The story is told that when George Frederick Handel’s Messiah was first performed, there was often such great enthusiasm for the work that singers and musicians would come from miles around just to participate in a performance. In fact, it is said that one early performance of Messiah featured a chorus of 3,500 singers, which very nearly drowned out the orchestra of 500 instruments!
But that was alright, because then, as now, there’s something about the blending of Handel’s music and the Biblical text – particularly in the “Hallelujah Chorus” – that lends itself to that kind of power and enthusiasm. As one critic remarked at the time, such music “gives me an idea of Heaven …where everybody is to sing whether they have voices or not.”
Well, we may not have a congregation of that magnitude at East Congregational UCC, but there have nonetheless been times as we sing together in worship that I get “an idea of Heaven.” I’ve actually been thinking about this since last Sunday’s sermon, in which we talked about the purpose and movement of our worship. Well, the other piece of this is that true and authentic worship also requires participation; and I am pleased to report, after having now spent a few months amongst you here in Concord, that where the act and attitude of worship is concerned East Church participates!
It’s true, friends; for instance, you might not realize it, but from this pastor’s perspective, East Church is indeed a “singing congregation,” always willing to jump right in and “sing to the LORD a new song” (Psalm 96:1). I certainly hear this in your joyful enthusiasm for learning all the goofball guitar songs I bring for the children, which ends up including all of us (I’m so grateful for this!). But I also sense it at times when the hymn we’re singing is an old and familiar one, the lyric and melody expressing a lifetime’s worth of faith and devotion. It’s even there in some of the hymns that might not be that well-known, and yet offer a fresh approach to singing our praises serves to tap into our joy in the Lord. These are all moments of Word and Sacrament that reflect the movement of the Spirit in our midst, an experience where the only suitable response issinging!
To put it another way, it’s heaven whenever we cast aside our insecurities and inhibitions, and then in faith come before God with joyful songs! After many years spent observing congregations from the vantage point of a pulpit, I can also tell you that there are always a few folks in the pews who feel ill at east making any sort of “joyful noise;” they’ll only venture a note or two when the hymn is very familiar, and then only in a voice barely above a whisper (sound familiar to anyone?). Whereas, having struggled to warble through an unfamiliar hymn or two in my time, I do understand that kind of reluctance, it’s also kind of sad.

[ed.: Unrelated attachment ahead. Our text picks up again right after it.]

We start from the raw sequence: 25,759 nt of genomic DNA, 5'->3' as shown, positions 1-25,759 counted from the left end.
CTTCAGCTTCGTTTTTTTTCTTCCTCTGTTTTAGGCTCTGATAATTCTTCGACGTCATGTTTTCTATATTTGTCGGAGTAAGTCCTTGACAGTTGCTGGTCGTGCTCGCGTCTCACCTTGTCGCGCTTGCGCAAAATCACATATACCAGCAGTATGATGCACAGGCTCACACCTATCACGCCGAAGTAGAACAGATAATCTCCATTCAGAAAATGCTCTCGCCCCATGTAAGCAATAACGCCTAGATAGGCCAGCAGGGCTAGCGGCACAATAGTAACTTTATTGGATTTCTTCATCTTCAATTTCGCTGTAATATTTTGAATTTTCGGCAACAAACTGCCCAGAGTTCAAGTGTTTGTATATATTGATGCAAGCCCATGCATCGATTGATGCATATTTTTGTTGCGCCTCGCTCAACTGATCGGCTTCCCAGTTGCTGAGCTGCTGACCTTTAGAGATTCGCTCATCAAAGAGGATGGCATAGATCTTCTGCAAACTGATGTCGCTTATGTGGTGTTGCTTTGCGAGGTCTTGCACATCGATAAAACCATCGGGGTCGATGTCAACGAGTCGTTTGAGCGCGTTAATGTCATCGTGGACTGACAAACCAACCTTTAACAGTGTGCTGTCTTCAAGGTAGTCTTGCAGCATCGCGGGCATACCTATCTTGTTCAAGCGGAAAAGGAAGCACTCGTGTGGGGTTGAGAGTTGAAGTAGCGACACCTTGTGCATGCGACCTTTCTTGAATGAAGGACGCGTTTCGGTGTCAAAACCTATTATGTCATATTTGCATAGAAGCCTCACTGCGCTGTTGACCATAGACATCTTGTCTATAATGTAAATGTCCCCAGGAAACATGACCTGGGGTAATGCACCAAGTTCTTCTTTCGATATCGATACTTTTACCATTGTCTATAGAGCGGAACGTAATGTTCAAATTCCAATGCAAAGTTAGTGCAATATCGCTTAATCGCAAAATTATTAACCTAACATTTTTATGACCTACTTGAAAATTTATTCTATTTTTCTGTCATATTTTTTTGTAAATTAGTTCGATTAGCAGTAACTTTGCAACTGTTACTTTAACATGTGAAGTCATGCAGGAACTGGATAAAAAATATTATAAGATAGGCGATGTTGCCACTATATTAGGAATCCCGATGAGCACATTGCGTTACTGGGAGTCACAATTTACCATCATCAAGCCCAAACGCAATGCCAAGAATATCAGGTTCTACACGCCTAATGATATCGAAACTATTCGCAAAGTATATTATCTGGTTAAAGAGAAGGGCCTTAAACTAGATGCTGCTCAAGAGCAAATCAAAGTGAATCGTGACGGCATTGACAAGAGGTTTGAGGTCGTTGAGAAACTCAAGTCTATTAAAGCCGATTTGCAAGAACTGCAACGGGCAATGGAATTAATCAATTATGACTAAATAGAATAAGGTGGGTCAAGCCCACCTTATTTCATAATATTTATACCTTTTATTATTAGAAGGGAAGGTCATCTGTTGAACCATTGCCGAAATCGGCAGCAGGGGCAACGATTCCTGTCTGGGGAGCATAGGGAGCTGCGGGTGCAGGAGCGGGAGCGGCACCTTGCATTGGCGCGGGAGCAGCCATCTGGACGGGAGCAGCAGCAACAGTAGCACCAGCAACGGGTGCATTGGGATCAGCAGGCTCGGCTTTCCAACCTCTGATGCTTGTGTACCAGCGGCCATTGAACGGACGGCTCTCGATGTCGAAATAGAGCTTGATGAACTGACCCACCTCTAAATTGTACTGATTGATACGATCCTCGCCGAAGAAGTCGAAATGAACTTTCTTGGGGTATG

I think what we often forget is that congregational hymn-singing is not primarily about being musically correct or powerfully operatic – if it works out that way, and oftentimes it does, wonderful (!) – but in truth, some of the most meaningful experiences of hymn-singing I’ve ever been a part of have involved groups of singers who have tended to be slightly off in tempo, key and melody, often all at the same time! In such situations, it’s the unfettered joy of the singing that gave the song its power!
In a book of songs from the Iona Christian Community in Scotland, there is a list of “Ten Golden Rules” for teaching and learning new songs, and Rule #1 is “believe in the voice that God has given you. It is the voice of an apprentice angel.” I like that, and that seems to me to be a good rule for each one of us on Sunday mornings. There’s nothing in the world like letting the depth and power of our Christian faith burst forth through song – it feels good, and moreover, it’s a feeling that’s contagious. And in the end, no matter what kind of notes proceed from our throats, we cannot help but better for the experience of singing, and we might just get a fresh idea of Heaven in the bargain – so friends, let us open our hymnals and begin!
c. 2012 Rev. Michael W. Lowry